Since its inception in 1982, the fundamentalist Islamic movement Hizb'Allah ("Party of God") has attacked Western targets and Israeli forces in south Lebanon. Founded and funded by Iran, the group's hard-line position of "no truce, no treaty, no cease-fire" with Israel was unsuccessfully mitigated by the 1996 Grapes of Wrath agreement's restraint on attacking civilians. Since then, Israel's northern communities remain victims of Katyusha rocket attacks fired by Hizb'Allah forces operating in civilians areas. The militia is largely presented as patriots concerned only with Israeli withdrawal from Lebanese soil. However, a closer look reveals wider Islamic objectives that receive less attention: establishing an Islamic Republic in Lebanon and liberating Jerusalem.
An Iranian Revolution in Lebanon
Modern Shi'ite activism in Lebanon first stirred with the arrival in 1959 of a young cleric, Sheikh Musa al-Sadr. A disciple of the radical Najaf and Ghom religious centers (in Iraq and Iran respectively), Sadr developed military and political organs, heading Amal ("Hope") until mysteriously disappearing in 1978 in Libya. Amal then split into a secular faction, headed by Nabih Beri (now speaker of Lebanon's parliament), and an increasingly radical religious branch, led by Hussein al-Musawi and named Hizb'Allah.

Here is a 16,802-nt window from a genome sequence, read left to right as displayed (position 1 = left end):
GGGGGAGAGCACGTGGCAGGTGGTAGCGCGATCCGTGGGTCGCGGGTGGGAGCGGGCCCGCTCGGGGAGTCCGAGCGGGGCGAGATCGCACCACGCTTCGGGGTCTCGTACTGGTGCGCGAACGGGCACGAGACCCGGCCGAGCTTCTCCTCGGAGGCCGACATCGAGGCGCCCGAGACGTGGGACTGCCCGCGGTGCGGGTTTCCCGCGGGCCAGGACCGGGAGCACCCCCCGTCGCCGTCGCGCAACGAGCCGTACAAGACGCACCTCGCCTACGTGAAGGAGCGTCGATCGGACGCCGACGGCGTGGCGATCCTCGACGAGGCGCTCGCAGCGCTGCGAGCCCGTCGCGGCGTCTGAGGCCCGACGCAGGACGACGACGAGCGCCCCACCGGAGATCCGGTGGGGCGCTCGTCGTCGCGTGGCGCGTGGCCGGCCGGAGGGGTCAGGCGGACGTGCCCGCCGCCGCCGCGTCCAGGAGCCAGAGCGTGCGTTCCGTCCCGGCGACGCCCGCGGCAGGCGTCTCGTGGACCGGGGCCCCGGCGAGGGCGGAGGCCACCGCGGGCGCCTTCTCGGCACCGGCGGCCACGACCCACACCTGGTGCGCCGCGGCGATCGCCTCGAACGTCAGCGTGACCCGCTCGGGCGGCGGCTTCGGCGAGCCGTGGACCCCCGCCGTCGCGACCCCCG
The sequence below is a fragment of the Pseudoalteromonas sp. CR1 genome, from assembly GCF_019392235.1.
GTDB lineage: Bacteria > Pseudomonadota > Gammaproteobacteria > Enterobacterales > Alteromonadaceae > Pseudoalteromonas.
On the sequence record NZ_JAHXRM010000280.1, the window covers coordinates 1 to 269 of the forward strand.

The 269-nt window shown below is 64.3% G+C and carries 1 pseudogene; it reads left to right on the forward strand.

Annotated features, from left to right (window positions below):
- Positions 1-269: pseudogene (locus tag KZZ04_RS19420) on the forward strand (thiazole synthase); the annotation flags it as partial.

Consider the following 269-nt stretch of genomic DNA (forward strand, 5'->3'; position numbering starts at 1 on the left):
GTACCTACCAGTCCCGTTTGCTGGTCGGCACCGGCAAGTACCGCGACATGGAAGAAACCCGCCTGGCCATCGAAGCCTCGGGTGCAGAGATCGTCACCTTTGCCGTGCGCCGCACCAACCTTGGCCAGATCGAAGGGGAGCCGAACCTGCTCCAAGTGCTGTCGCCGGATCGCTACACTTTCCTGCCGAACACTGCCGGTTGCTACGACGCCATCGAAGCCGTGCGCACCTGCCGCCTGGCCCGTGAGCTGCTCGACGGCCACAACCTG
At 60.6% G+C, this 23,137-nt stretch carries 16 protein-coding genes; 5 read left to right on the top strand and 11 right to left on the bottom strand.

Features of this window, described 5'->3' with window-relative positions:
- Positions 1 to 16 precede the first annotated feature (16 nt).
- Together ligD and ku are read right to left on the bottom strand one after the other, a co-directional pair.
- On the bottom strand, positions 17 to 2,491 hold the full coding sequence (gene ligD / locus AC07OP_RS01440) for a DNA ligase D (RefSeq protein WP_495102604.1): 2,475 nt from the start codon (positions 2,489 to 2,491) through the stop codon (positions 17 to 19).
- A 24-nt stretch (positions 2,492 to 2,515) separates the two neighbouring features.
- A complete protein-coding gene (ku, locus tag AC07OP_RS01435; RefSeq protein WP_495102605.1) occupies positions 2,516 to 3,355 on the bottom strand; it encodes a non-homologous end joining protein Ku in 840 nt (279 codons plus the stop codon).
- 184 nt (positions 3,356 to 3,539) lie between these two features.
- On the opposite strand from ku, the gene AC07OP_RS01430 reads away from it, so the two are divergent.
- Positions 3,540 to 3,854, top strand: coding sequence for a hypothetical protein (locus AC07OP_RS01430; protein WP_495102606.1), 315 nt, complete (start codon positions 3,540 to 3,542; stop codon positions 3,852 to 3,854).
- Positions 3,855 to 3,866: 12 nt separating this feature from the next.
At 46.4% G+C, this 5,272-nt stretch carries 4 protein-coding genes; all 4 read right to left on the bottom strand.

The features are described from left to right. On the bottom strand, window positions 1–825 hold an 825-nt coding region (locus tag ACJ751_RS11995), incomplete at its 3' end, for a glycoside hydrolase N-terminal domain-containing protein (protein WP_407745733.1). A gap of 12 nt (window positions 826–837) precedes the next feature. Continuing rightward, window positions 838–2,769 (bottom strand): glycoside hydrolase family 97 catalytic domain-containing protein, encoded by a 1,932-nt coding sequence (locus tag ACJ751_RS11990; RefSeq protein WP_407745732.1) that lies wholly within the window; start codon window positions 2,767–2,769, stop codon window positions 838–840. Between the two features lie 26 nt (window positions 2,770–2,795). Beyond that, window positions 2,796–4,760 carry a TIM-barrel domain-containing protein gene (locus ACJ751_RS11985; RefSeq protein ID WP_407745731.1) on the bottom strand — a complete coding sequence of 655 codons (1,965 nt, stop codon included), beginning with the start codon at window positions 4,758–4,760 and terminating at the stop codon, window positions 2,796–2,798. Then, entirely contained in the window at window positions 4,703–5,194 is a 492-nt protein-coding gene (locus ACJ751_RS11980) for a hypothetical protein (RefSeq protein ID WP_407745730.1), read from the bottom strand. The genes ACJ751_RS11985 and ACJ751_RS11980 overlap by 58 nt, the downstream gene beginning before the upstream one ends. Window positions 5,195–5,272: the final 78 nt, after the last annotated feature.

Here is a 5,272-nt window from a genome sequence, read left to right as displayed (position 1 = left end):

Hizb'Allah emerged as a force in 1982 after Israel launched "Operation Peace for Galilee," (intended to end PLO incursions into Israel), and received early help from Iranian Revolutionary Guards (Pasdaran) sent to Lebanon as part of Iran's attempt to export the Islamic revolution. Hizb'Allah in effect became a military outlet for activism among radicalized, war-torn Shi'ite elements in Lebanon.